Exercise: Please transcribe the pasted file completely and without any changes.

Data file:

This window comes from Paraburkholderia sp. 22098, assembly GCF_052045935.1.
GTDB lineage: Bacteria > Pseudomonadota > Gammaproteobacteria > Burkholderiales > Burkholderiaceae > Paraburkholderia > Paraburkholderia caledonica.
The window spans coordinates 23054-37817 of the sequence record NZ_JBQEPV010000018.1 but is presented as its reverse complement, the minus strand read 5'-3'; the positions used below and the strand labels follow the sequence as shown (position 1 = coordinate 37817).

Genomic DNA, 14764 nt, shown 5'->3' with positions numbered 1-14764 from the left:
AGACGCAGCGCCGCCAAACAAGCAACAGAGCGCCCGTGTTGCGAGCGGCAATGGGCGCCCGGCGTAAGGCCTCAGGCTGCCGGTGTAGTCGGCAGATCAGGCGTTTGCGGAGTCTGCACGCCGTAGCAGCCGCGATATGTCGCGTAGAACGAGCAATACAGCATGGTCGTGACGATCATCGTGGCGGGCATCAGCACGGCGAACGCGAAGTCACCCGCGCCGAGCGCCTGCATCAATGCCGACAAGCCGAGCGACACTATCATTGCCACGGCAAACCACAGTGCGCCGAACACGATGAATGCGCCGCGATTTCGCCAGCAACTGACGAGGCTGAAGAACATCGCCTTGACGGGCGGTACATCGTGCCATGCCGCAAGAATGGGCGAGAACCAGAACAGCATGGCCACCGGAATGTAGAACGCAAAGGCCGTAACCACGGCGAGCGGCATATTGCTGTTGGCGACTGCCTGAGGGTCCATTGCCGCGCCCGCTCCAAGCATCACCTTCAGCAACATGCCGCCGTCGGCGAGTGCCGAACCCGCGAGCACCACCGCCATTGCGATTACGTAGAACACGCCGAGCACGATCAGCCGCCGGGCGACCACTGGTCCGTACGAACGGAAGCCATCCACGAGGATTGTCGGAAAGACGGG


This window comes from Paraburkholderia sp. 22098, assembly GCF_052045935.1.
GTDB lineage: Bacteria > Pseudomonadota > Gammaproteobacteria > Burkholderiales > Burkholderiaceae > Paraburkholderia > Paraburkholderia caledonica.
The window spans coordinates 23054-37817 of the sequence record NZ_JBQEPV010000018.1 but is presented as its reverse complement, the minus strand read 5'-3'; the positions used below and the strand labels follow the sequence as shown (position 1 = coordinate 37817).

Genomic DNA, 14764 nt, shown 5'->3' with positions numbered 1-14764 from the left:
AGACGCAGCGCCGCCAAACAAGCAACAGAGCGCCCGTGTTGCGAGCGGCAATGGGCGCCCGGCGTAAGGCCTCAGGCTGCCGGTGTAGTCGGCAGATCAGGCGTTTGCGGAGTCTGCACGCCGTAGCAGCCGCGATATGTCGCGTAGAACGAGCAATACAGCATGGTCGTGACGATCATCGTGGCGGGCATCAGCACGGCGAACGCGAAGTCACCCGCGCCGAGCGCCTGCATCAATGCCGACAAGCCGAGCGACACTATCATTGCCACGGCAAACCACAGTGCGCCGAACACGATGAATGCGCCGCGATTTCGCCAGCAACTGACGAGGCTGAAGAACATCGCCTTGACGGGCGGTACATCGTGCCATGCCGCAAGAATGGGCGAGAACCAGAACAGCATGGCCACCGGAATGTAGAACGCAAAGGCCGTAACCACGGCGAGCGGCATATTGCTGTTGGCGACTGCCTGAGGGTCCATTGCCGCGCCCGCTCCAAGCATCACCTTCAGCAACATGCCGCCGTCGGCGAGTGCCGAACCCGCGAGCACCACCGCCATTGCGATTACGTAGAACACGCCGAGCACGATCAGCCGCCGGGCGACCACTGGTCCGTACGAACGGAAGCCATCCACGAGGATTGTCGGAAAGACGGG